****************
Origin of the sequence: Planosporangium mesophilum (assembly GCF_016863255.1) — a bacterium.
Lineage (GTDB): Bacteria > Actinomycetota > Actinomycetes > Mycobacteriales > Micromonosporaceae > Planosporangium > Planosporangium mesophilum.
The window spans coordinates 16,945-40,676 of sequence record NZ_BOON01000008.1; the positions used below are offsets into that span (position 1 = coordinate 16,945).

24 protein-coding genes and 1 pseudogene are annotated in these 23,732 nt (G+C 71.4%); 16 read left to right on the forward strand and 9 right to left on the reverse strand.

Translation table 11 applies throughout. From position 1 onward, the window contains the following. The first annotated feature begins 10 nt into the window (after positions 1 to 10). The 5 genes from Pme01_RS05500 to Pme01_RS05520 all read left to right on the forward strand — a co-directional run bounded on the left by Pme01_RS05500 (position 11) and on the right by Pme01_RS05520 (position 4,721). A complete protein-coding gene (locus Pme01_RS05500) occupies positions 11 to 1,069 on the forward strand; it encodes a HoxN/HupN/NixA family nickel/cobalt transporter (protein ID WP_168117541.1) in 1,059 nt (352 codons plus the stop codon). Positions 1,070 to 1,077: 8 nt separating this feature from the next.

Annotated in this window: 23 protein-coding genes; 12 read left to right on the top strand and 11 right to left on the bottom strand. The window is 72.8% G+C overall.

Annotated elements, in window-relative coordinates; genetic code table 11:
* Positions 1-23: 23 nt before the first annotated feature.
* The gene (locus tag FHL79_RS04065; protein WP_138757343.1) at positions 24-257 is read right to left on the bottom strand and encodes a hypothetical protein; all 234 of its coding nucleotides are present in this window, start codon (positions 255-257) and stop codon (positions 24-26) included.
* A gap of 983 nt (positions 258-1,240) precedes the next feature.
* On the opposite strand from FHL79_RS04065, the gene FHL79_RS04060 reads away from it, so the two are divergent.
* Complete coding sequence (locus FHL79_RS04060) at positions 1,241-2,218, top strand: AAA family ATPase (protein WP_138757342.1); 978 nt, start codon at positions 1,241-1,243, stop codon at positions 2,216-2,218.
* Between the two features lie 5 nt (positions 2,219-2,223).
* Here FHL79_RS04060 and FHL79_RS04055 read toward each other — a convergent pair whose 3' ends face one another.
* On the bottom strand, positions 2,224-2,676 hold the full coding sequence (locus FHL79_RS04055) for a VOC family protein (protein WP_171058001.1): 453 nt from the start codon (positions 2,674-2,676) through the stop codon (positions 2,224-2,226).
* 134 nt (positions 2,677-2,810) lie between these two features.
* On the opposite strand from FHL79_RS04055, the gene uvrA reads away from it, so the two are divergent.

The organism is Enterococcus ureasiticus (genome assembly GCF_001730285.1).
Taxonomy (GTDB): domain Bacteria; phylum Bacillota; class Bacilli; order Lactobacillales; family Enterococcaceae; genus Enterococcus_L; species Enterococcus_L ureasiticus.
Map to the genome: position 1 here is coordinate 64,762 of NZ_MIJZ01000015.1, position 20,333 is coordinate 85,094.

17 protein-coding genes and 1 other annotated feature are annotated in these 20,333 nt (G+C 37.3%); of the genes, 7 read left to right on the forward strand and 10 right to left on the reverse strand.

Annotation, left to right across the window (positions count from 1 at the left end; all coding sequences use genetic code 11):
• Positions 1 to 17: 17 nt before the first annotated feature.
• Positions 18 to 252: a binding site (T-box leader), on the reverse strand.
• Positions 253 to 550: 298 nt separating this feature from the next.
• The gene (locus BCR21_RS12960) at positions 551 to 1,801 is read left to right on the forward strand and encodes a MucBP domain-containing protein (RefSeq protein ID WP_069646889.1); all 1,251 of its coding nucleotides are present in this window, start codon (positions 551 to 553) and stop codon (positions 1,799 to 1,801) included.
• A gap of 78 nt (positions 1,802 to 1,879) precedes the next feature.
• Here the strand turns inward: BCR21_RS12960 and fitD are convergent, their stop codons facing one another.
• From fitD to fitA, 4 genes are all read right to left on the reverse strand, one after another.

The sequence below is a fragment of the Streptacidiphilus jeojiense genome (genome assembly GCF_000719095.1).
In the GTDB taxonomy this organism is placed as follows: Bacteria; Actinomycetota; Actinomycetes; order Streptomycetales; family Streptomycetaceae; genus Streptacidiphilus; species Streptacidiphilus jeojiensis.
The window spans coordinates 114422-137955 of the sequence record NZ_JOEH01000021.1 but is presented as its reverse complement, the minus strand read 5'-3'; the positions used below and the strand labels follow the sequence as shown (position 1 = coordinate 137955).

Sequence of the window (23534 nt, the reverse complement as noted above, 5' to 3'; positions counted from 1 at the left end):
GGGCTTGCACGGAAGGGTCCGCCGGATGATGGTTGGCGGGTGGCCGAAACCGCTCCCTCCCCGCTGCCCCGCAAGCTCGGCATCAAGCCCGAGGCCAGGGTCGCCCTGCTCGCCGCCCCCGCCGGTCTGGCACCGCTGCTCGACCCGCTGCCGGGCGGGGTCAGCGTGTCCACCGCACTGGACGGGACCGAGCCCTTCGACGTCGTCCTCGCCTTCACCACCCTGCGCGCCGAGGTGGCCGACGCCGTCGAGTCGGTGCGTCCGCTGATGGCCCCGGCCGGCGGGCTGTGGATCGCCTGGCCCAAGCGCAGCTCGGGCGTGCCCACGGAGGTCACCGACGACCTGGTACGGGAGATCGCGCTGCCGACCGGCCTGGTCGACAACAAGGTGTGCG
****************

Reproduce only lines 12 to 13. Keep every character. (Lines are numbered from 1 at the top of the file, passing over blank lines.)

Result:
* Complete coding sequence (locus FHL79_RS04060) at positions 1,241-2,218, top strand: AAA family ATPase (protein WP_138757342.1); 978 nt, start codon at positions 1,241-1,243, stop codon at positions 2,216-2,218.
* Between the two features lie 5 nt (positions 2,219-2,223).